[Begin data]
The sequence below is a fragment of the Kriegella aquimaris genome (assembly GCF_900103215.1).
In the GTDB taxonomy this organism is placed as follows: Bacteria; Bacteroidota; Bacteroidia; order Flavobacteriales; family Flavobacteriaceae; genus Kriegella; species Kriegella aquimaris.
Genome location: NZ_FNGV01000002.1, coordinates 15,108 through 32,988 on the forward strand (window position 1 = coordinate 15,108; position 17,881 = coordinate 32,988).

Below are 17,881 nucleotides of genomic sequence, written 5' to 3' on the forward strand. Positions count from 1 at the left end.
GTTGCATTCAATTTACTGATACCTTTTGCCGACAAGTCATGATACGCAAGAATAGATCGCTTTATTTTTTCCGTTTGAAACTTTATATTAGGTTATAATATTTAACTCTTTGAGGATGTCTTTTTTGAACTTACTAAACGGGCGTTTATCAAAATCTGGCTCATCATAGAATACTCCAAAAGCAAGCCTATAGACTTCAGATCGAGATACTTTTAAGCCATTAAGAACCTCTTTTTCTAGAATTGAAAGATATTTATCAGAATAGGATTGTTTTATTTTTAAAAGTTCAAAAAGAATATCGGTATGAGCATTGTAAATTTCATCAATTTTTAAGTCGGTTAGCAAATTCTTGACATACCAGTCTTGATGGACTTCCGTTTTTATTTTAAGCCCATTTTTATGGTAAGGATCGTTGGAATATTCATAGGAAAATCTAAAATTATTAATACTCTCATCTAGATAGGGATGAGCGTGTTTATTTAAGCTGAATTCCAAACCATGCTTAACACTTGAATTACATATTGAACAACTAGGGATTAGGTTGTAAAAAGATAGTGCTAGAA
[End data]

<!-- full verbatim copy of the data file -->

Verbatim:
The sequence below is a fragment of the Kriegella aquimaris genome (assembly GCF_900103215.1).
In the GTDB taxonomy this organism is placed as follows: Bacteria; Bacteroidota; Bacteroidia; order Flavobacteriales; family Flavobacteriaceae; genus Kriegella; species Kriegella aquimaris.
Genome location: NZ_FNGV01000002.1, coordinates 15,108 through 32,988 on the forward strand (window position 1 = coordinate 15,108; position 17,881 = coordinate 32,988).

Below are 17,881 nucleotides of genomic sequence, written 5' to 3' on the forward strand. Positions count from 1 at the left end.
GTTGCATTCAATTTACTGATACCTTTTGCCGACAAGTCATGATACGCAAGAATAGATCGCTTTATTTTTTCCGTTTGAAACTTTATATTAGGTTATAATATTTAACTCTTTGAGGATGTCTTTTTTGAACTTACTAAACGGGCGTTTATCAAAATCTGGCTCATCATAGAATACTCCAAAAGCAAGCCTATAGACTTCAGATCGAGATACTTTTAAGCCATTAAGAACCTCTTTTTCTAGAATTGAAAGATATTTATCAGAATAGGATTGTTTTATTTTTAAAAGTTCAAAAAGAATATCGGTATGAGCATTGTAAATTTCATCAATTTTTAAGTCGGTTAGCAAATTCTTGACATACCAGTCTTGATGGACTTCCGTTTTTATTTTAAGCCCATTTTTATGGTAAGGATCGTTGGAATATTCATAGGAAAATCTAAAATTATTAATACTCTCATCTAGATAGGGATGAGCGTGTTTATTTAAGCTGAATTCCAAACCATGCTTAACACTTGAATTACATATTGAACAACTAGGGATTAGGTTGTAAAAAGATAGTGCTAGAA